Government Surpasses Small Business Contracting Goals in Fiscal 2019 for Seventh Year
Agencies also set records for contracting with women-owned, service-disabled veteran-owned and small disadvantaged businesses.
The federal government exceeded its overall small business contracting goals for the seventh consecutive year in fiscal 2019 by awarding $132.9 billion in prime contracts, which was an increase of more than $12 billion from the previous year.
On August 12, the Small Business Administration reported that in fiscal 2019 federal agencies awarded 26.5% of total prime contract dollars to small businesses, which surpassed the goal of 23%. Additionally, agencies broke records for prime contracts awarded to women-owned, service-disabled veteran-owned and small disadvantaged businesses.
“The federal prime and subcontracts awarded to small businesses in fiscal 2019 equate to more than 1 million jobs created,” SBA Administrator Jovita Carranza said. “Every contract that gets in the hands of a small business is a win-win for our nation, entrepreneurs and their employees, and the communities they support. This is especially important now, as our economy recovers from the pandemic-related setbacks.”
The federal government received an “A” grade on the overall scorecard, which has statutory goals that are based on the total of eligible contract awards in the federal procurement data system. Since Congress enacted the first procurement goal for small businesses in 1988, these “goals have been increased, extended to include some subcontracting, and applied to” various socio-economic subcategories,” SBA told Government Executive on Tuesday.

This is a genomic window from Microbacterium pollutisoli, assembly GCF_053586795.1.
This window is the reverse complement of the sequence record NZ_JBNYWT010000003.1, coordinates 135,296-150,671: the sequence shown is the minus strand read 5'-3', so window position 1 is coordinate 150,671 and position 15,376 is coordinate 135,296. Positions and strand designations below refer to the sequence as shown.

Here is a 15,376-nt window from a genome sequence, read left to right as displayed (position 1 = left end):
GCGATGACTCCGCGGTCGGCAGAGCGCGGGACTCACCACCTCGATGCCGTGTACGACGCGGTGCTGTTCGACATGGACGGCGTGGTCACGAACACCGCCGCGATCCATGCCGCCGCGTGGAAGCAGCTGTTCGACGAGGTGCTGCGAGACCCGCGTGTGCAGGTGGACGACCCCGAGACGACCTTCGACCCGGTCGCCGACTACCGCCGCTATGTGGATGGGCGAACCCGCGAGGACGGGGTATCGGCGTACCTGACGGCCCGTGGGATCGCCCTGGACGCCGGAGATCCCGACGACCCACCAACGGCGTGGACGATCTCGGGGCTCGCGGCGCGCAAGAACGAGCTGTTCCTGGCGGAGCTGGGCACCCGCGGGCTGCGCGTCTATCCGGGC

Agencies’ goals are “not necessarily identical” to governmentwide goals, said SBA. On their individual scorecards, eight received an “A+,” 14 received an “A” and two received a “B.” Among those that improved from fiscal 2018 to fiscal 2019, the Office of Personnel Management went from a “B” to an “A” and the General Services Administration went from an “A” to an “A+.”
The grades are based on the degree to which goals are met: A+ is met or exceeded (120% of goal); A is between 100% and 119%; B is 90% to 99%; C is 80% to 89%; D is 70% to 79%; and F is less than 70%.
“Every year, the SBA works with each agency to set their prime and subcontracting goals and their performance is based on the agreed upon goals,” SBA said in its press release. “While each federal agency is responsible for ensuring the quality of its own contracting data, SBA conducts additional analyses to help agencies identify potential data anomalies.”
Within the specific categories for prime contracts, small disadvantaged businesses received 10.29% of contract dollars (it’s highest yield ever, which surpassed the goal of 5%); women-owned small business received 5.19% of awards (surpassing the goal of 5% for the second time in history) and service-disabled veteran owned small businesses received 4.39% of contract dollars (totaling a historic $22 billion and exceeding goals for the seventh year).
Historically Underutilized Business Zones (HubZones), which are economically distressed areas designated by the SBA, received 2.28% of contract dollars, just shy of the 3% goal. In order to help HubZones, which have slowly been receiving more contracts since 2013, the SBA is encouraging agencies and small businesses to use its training and resources on its HubZone program website.
As for the $90.7 billion in subcontracts awarded in fiscal 2019, the federal government exceeded goals for small businesses overall and women-owned small businesses, but fell short for the other subcategories.